Worker's permits were created to protect teens from being overworked and underpaid, and to ensure that they don't work in dangerous environments. They also verify the teen's date of birth, age, enrollment status and overall attendance in school, and protect employers from being prosecuted for hiring under-aged workers. You can help--obtaining a worker's permit is free and fairly easy to do.
Verify whether or not your teen will need a work permit by checking with his guidance counselor at school. Most states require a work permit for those under the age of 18. He should get hired by the employer first, as he'll need to know exactly what the job will entail before he can get the work permit.
Ensure that your teen's job does not involve operating powerful machinery such as meat slicers, bakery machines, saws or forklifts. Teens are also not allowed to work in demolition, roofing, mining, logging, meatpacking, slaughtering, excavation, or anyplace exposed to radiation or explosives. A work permit will not be issues for these types of jobs.
Make sure that your teen isn't doing any cooking or baking as part of the job if he's under 16, unless it's performed right at the serving counter. Other jobs off-limits for 14- and 15-year-olds include loading or unloading trucks or other vehicles, operating machinery (except some office equipment), construction and manufacturing. They are also barred from jobs that involve working on scaffolding or ladders and jobs in warehouses.
Verify that your teen's work schedule follows current labor laws. During the school year, kids under 16 may not work more than three hours on school days, more than eight hours on weekends and holidays, or more than 18 total hours per week. In the summer, they are allowed to work a maximum of 40 hours per week (eight hours per day).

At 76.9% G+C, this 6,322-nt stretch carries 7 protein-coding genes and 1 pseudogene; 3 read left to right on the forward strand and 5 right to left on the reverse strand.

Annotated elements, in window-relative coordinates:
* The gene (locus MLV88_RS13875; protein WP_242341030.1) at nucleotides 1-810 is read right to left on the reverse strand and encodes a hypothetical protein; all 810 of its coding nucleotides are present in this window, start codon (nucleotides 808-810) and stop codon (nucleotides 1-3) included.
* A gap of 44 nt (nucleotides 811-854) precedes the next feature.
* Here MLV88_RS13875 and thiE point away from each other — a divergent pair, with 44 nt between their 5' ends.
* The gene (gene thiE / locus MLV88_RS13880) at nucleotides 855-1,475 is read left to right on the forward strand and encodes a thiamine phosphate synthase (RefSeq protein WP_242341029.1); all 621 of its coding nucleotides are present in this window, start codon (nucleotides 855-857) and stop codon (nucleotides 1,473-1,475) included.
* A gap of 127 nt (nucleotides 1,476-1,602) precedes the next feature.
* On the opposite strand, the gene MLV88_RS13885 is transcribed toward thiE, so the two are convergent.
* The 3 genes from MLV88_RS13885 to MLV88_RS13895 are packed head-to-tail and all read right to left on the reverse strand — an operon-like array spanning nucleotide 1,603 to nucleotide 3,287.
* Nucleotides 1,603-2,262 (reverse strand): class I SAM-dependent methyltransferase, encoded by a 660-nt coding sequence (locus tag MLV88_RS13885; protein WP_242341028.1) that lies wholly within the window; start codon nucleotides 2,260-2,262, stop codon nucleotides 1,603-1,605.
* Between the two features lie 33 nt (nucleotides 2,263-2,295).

Take your teen to get an application for a work permit from his school's administrative office. Once he has received a job offer, he will need to immediately apply for the work permit.
Help submit the work permit to her school along with proof of her date of birth (driver's license, birth certificate, passport or ID card). Wait three to five days to receive the work permit.
If your child is under the age of 14, he may not be able to acquire a work permit. However, some jobs, such as camp counselors and golf caddies, don't require permits and can be performed by kids under 14. You can help by visiting the U.S. Department of Labor teen worker page for more information (see Resources below). Students are required to obtain a new work permit for each job. A student cannot begin working until he provides a valid worker's permit to the employer.